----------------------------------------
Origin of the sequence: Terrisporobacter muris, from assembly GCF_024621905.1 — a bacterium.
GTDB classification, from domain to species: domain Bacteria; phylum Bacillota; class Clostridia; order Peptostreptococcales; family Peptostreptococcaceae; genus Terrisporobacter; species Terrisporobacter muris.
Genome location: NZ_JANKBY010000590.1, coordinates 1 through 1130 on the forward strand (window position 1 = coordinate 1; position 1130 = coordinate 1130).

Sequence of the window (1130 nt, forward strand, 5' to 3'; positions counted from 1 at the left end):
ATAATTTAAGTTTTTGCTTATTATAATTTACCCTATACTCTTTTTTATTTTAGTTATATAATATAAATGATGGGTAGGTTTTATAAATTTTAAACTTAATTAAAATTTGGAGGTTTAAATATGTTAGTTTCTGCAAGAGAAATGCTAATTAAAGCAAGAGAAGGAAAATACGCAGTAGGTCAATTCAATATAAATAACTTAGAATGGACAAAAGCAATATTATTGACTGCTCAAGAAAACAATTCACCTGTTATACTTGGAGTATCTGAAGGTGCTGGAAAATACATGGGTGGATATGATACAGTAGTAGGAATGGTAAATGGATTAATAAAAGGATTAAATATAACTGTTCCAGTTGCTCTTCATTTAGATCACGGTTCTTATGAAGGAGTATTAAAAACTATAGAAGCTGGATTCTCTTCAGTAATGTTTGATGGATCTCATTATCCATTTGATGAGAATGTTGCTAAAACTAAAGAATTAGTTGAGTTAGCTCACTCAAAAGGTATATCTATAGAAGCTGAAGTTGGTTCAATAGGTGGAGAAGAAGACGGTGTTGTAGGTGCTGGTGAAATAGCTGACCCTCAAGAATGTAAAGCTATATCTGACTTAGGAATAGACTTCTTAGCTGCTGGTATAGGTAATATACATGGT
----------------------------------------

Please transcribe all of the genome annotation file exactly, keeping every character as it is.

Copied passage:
Origin of the sequence: Terrisporobacter muris, from assembly GCF_024621905.1 — a bacterium.
GTDB classification, from domain to species: domain Bacteria; phylum Bacillota; class Clostridia; order Peptostreptococcales; family Peptostreptococcaceae; genus Terrisporobacter; species Terrisporobacter muris.
Genome location: NZ_JANKBY010000590.1, coordinates 1 through 1130 on the forward strand (window position 1 = coordinate 1; position 1130 = coordinate 1130).

Sequence of the window (1130 nt, forward strand, 5' to 3'; positions counted from 1 at the left end):
ATAATTTAAGTTTTTGCTTATTATAATTTACCCTATACTCTTTTTTATTTTAGTTATATAATATAAATGATGGGTAGGTTTTATAAATTTTAAACTTAATTAAAATTTGGAGGTTTAAATATGTTAGTTTCTGCAAGAGAAATGCTAATTAAAGCAAGAGAAGGAAAATACGCAGTAGGTCAATTCAATATAAATAACTTAGAATGGACAAAAGCAATATTATTGACTGCTCAAGAAAACAATTCACCTGTTATACTTGGAGTATCTGAAGGTGCTGGAAAATACATGGGTGGATATGATACAGTAGTAGGAATGGTAAATGGATTAATAAAAGGATTAAATATAACTGTTCCAGTTGCTCTTCATTTAGATCACGGTTCTTATGAAGGAGTATTAAAAACTATAGAAGCTGGATTCTCTTCAGTAATGTTTGATGGATCTCATTATCCATTTGATGAGAATGTTGCTAAAACTAAAGAATTAGTTGAGTTAGCTCACTCAAAAGGTATATCTATAGAAGCTGAAGTTGGTTCAATAGGTGGAGAAGAAGACGGTGTTGTAGGTGCTGGTGAAATAGCTGACCCTCAAGAATGTAAAGCTATATCTGACTTAGGAATAGACTTCTTAGCTGCTGGTATAGGTAATATACATGGT